@David The second (closer) can contains the Skyworks SE4150L GPS front-end chip, not a second ADC. The LTC2248-65 costs me $28 (Q100). The absolute cheapest 14-bit solution I could find at the time. Zynx didn’t have enough FPGA resources, the ARM core was slower, and cost more (at the time) than Artix-7 A35T ($34) + BeagleBone ($55, or now $39 with BB Green). The poor Beagle runs flat out at 1 GHz, barely keeping up with those 8 DDCs. The GPS is all open firmware from Andrew Holme: I don’t know if the SD-GPS could ever be the basis of a GPSDO. There is a connector on the board so you can bypass the GPS TCXO and use a more stable reference. The problem is the unknown characteristics of the L1 PLL in the Skyworks front-end chip. Is it good enough for a GPSDO? Does it even matter? I don’t know the answers yet. Maybe someone else can figure it out. The GPS is included solely so people can experiment and learn how GPS works by changing the Verilog and C++ code and as a way of correcting the frequency offset of the cheap ADC clock. I learned all about GPS this way (well, legacy GPS anyway). It was a fantastic experience.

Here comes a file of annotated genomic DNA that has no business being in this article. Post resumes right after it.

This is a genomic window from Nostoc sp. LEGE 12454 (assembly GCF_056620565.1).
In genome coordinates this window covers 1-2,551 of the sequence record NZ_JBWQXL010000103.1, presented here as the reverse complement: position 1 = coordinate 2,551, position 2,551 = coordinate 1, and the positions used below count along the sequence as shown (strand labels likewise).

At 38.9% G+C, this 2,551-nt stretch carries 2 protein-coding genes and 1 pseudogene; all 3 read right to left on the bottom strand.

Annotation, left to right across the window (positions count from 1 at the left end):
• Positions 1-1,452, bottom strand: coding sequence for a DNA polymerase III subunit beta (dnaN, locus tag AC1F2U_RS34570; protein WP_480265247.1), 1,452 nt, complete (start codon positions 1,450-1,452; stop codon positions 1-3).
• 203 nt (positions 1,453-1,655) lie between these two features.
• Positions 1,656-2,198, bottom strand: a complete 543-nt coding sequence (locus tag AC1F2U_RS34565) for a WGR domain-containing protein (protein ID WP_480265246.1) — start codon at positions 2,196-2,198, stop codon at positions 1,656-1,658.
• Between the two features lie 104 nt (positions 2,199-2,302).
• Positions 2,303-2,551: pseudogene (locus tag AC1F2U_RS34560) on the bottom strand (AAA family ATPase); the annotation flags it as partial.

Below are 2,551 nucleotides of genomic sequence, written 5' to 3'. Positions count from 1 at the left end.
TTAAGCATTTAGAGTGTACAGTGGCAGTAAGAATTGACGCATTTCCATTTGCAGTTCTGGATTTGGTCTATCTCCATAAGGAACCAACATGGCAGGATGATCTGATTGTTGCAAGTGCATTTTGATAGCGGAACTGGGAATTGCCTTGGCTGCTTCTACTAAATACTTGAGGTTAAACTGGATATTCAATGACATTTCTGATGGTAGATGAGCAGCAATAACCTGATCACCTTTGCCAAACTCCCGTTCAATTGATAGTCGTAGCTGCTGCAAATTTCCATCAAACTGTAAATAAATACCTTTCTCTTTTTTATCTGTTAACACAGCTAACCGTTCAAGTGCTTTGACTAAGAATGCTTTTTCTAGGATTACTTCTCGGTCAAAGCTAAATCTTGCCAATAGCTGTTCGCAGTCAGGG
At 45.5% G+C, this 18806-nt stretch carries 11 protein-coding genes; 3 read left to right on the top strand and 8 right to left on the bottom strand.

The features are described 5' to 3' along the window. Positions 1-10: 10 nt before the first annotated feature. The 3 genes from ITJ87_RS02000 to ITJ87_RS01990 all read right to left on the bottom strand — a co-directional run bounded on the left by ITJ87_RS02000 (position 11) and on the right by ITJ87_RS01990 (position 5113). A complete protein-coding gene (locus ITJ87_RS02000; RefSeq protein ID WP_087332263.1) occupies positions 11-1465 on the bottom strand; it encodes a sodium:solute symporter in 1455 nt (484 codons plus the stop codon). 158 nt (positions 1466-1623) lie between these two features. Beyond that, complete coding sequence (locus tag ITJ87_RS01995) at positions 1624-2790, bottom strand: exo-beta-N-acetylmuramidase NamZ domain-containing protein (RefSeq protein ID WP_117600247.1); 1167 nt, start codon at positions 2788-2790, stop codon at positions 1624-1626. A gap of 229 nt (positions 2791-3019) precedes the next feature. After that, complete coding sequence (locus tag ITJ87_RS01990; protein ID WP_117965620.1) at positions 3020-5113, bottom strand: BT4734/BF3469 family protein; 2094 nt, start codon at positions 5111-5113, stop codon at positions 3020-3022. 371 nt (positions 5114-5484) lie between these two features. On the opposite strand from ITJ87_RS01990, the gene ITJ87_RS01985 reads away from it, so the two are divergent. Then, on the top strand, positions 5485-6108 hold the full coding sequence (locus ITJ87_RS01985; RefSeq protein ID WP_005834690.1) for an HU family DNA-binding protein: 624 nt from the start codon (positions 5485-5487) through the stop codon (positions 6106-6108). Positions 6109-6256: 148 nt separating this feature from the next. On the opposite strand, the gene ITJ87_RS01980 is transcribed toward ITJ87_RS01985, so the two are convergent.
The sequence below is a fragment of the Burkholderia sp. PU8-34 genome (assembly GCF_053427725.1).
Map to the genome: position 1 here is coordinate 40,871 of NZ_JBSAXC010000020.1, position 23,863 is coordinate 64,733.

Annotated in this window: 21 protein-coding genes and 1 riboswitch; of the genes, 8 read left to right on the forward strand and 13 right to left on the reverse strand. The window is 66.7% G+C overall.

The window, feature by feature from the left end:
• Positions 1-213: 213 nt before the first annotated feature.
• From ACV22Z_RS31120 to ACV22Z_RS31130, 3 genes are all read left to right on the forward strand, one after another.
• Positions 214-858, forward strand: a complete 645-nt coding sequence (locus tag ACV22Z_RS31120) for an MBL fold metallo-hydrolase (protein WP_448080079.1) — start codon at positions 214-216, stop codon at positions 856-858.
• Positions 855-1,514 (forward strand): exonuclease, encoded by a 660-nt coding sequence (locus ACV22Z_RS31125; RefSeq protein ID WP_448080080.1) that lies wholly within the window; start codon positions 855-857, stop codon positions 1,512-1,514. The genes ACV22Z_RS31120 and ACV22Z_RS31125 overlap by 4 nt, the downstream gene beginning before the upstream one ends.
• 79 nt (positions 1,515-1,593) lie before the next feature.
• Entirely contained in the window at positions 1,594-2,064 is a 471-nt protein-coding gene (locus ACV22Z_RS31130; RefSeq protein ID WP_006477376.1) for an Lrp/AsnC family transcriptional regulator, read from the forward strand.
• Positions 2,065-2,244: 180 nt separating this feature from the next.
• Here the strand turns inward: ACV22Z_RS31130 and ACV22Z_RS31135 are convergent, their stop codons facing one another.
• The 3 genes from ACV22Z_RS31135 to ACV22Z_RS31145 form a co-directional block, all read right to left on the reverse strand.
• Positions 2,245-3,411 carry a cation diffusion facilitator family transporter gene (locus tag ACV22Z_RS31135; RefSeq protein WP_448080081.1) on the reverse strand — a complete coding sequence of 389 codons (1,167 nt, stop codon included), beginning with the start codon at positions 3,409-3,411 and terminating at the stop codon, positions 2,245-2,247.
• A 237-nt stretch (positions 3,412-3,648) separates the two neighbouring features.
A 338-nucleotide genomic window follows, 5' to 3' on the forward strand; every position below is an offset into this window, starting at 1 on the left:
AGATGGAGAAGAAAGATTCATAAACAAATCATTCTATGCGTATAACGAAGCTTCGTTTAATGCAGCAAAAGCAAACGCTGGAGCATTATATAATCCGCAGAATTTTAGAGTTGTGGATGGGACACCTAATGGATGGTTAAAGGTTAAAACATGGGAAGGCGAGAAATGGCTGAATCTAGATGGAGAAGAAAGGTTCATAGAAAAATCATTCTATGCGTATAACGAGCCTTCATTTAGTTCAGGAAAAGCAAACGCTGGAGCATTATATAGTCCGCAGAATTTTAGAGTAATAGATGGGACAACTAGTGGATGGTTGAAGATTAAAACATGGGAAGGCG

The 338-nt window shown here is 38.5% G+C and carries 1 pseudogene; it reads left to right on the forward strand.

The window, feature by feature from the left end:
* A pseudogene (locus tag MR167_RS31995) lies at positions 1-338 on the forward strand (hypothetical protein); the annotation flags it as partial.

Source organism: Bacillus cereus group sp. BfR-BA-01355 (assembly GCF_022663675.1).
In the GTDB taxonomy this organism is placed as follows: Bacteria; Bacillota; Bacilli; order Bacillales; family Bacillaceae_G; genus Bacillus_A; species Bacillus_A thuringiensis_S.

@Adam @David No programmable attenuator, fixed-gain non-switchable preamp, no noise-blanking switch, no sub-octave filtering, questionable noise-figure. Yep, agree with all that. But remember the goals: dirt cheap, shortwave receiver. Now listen to the beta test receivers and also P.T.’s WebSDR since it has a similar front end (although 16-bit ADC). Works okay if you ask me. An earlier version of the UI had a built-in WSPR decoder and it used to decode QRP signals from Europe here in New Zealand no problem. But sure, it’s no match for the $600-$3500 SDRs or ham receivers.